tinyturtletim Mon 14-Oct-13 22:45:15

Hang on, how old are the children? You say up post youyoungest is 18?

mumtobealloveragain Mon 14-Oct-13 22:23:02

Sorry forgot to say - this is the first hearing (months and months of waiting, I filed the application almost 6 months ago!)

I haven't filed any evidence just the application form, but that explained his disappearance for nearly 2 years and that it had been empty for a year. When I applied it was empty and he made no mention of moving back in until about a month or so ago.

My solicitor said he did not respond to or acknowledge the papers he was served, so I'm hopeful (unlikely but hopeful) he won't turn up to the hearing on Wednesday - do you know if this will go in my favour?

mumtobealloveragain Mon 14-Oct-13 22:20:14

Thanks fuckwittery.

I have gathered as much "evidence" as I can to take with me which includes:

- 5 letters from my solicitor to his solicitor and subsequently him direct when his solicitor stopped acting for him. All attempting to resolve the property, explaining it was in arrears etc. All were ignored. These span 18 months.

-An FM1 form, on advise of my solicitor we attempted to initiate mediation session- but he refused to respond to mediation company. I paid for an appointment and to get this form to prove I had tried.

-Recent-ish valuations showing the property's value (and a print off of an estimate on Zoopla) to show it has increased in value a lot recently and should give us a few thousand each - so he can afford a deposit and months rent in advance.

Rent is expensive in the area but to rent a similar property within say 2-3 miles would be around the same cost as the current mortgage repayments and ground rent/service charge. Mortgage is interest only and when interest rates rise (as I have been told they inevitably will) I have doubts he can afford it. I went onto Right Move earlier and printed off some just to show they are as affordable as the jointly owned property and so a definite option ( not sure if the Court will care though).

I paid for minor repairs, decorating etc, more time than money. However he (sister) has recently paid all the mortgage arrears to stop repossession - the fucker ignored the property and all my attempts to communicate for over 18mths and left it to the very morning of the repossession hearing to clear the arrears in the hope I would panic and pay it off I guess, the shit and stress that put me through was awful sad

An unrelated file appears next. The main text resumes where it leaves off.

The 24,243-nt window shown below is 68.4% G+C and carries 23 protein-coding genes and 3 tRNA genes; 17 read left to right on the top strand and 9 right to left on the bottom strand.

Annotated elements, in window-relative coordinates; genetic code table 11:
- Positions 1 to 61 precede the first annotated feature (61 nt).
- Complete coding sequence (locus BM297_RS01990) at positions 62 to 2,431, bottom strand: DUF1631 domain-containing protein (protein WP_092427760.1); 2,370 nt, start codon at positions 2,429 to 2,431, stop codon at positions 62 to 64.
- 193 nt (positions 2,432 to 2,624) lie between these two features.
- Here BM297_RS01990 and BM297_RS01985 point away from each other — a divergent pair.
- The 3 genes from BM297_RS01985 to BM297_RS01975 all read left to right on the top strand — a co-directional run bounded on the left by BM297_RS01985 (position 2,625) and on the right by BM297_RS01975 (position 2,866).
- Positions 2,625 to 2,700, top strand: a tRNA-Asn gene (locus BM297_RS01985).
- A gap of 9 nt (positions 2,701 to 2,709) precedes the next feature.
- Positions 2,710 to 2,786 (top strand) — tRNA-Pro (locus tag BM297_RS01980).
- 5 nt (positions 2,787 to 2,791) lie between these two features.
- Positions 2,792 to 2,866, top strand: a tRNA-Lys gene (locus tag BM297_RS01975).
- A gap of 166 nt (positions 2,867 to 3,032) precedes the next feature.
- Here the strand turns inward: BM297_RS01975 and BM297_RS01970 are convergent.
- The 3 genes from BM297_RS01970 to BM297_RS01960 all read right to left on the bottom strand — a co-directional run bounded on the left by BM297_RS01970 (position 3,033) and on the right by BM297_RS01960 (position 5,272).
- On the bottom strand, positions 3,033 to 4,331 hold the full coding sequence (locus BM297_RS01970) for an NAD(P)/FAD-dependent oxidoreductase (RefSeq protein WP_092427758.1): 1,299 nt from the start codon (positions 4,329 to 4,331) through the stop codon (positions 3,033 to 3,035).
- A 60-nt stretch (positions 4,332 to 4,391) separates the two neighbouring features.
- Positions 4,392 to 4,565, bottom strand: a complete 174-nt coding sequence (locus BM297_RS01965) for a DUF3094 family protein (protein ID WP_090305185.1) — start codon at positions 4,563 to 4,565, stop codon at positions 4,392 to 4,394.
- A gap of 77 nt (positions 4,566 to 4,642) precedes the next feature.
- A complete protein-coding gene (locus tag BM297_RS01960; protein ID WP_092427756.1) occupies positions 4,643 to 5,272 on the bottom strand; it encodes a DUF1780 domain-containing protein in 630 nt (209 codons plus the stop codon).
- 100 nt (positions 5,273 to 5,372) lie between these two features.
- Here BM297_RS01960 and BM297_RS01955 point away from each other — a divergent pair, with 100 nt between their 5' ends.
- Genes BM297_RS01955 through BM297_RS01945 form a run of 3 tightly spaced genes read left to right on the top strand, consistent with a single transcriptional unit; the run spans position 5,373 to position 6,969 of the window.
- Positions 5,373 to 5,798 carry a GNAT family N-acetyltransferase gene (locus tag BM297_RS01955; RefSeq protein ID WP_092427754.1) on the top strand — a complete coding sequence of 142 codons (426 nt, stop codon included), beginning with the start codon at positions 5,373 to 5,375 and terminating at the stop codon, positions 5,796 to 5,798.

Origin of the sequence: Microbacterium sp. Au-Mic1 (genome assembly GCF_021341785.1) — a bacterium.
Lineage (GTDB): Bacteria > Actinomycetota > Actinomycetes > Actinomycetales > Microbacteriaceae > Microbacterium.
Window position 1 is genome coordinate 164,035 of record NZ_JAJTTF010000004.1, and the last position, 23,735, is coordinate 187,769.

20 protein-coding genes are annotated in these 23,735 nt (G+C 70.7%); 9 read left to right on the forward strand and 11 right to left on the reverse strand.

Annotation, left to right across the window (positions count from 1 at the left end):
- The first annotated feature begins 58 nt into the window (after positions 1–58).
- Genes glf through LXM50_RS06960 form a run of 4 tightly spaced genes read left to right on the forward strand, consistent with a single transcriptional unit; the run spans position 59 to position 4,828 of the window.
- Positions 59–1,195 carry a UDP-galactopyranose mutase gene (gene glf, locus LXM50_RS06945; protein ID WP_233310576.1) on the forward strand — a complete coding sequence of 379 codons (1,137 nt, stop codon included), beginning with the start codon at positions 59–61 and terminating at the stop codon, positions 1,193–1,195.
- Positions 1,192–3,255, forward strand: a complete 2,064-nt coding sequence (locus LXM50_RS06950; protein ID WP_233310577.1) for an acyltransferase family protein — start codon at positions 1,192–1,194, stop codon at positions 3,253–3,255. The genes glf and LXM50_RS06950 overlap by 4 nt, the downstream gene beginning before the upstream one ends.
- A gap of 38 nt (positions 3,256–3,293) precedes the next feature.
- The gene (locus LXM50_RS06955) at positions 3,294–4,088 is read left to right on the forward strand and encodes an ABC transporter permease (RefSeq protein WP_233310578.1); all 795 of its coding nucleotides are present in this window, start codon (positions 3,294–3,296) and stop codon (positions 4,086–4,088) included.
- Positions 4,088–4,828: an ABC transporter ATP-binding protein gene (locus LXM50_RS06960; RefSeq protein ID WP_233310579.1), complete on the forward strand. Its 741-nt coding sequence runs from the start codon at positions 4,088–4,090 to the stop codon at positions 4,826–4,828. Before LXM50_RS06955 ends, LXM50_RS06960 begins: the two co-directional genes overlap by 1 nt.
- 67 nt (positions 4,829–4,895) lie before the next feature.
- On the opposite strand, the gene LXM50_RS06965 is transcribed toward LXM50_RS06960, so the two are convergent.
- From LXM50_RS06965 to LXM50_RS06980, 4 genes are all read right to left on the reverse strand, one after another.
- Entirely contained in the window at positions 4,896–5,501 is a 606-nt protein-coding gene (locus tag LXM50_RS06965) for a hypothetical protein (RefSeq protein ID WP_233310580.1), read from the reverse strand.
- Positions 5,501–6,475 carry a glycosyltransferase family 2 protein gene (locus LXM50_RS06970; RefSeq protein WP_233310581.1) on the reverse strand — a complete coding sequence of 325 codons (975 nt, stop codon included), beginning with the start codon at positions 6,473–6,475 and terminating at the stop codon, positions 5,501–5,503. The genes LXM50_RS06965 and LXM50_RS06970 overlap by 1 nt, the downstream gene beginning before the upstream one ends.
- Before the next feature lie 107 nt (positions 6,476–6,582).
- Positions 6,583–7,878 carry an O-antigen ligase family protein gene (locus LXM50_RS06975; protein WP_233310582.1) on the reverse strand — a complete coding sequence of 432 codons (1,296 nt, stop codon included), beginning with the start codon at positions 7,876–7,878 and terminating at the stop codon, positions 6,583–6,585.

- I would love to buy another property with my new partner in a few years time when I go back to work. It would have to be based on both our salaries though, I guess I wouldn't get another mortgage if I'm held onto the one so ex can live there.

My solicitor seems to think my chances are slim because of our shared residency and the children are both young (primary aged).

fuckwittery Mon 14-Oct-13 22:03:27

It also prevents you from getting another mortgage as although he can indemnify you from the payments (promise to pay them against any claim from mortgage co), your name will be still be there unless he earns enough to get you released

Have you filed all evidence and is this a final hearing or an initial hearing ?

I think court would want to see evidence of
How much rent would he pay to rent somewhere similar, with property particulars
Has he enquired about releasing you from mortgage, what is the answer if so
How much you paid while he was out of property, mortgage and repairs
Correspondence trying to get him to sell

fuckwittery Mon 14-Oct-13 21:59:01

At court I would focus on the points you make in your last paragraph, he can rent for the proceeds of sale,/ same cost as mortgage, so children will not be without a home, where is the advantage in keeping you out of your share of the property?

mumtobealloveragain Mon 14-Oct-13 21:07:42

Thanks for your post.

I had a brief telephone call with my solicitor today as I felt I needed some legal advice, although couldn't really afford it - even a telephone call will cost a fortune.

Basically, I've been told my chances of selling are really slim. That a Court probably won't care that her personally can't afford the payments and is relying on family help or that he previously ditched me with the mortgage for such a long time. All they will see is that the children are living there (half the time albeit) and therefore to Order sale would be to make them homeless (they have a home with me for the other 50% of the time and he can afford to rent just chooses not to). Bugger.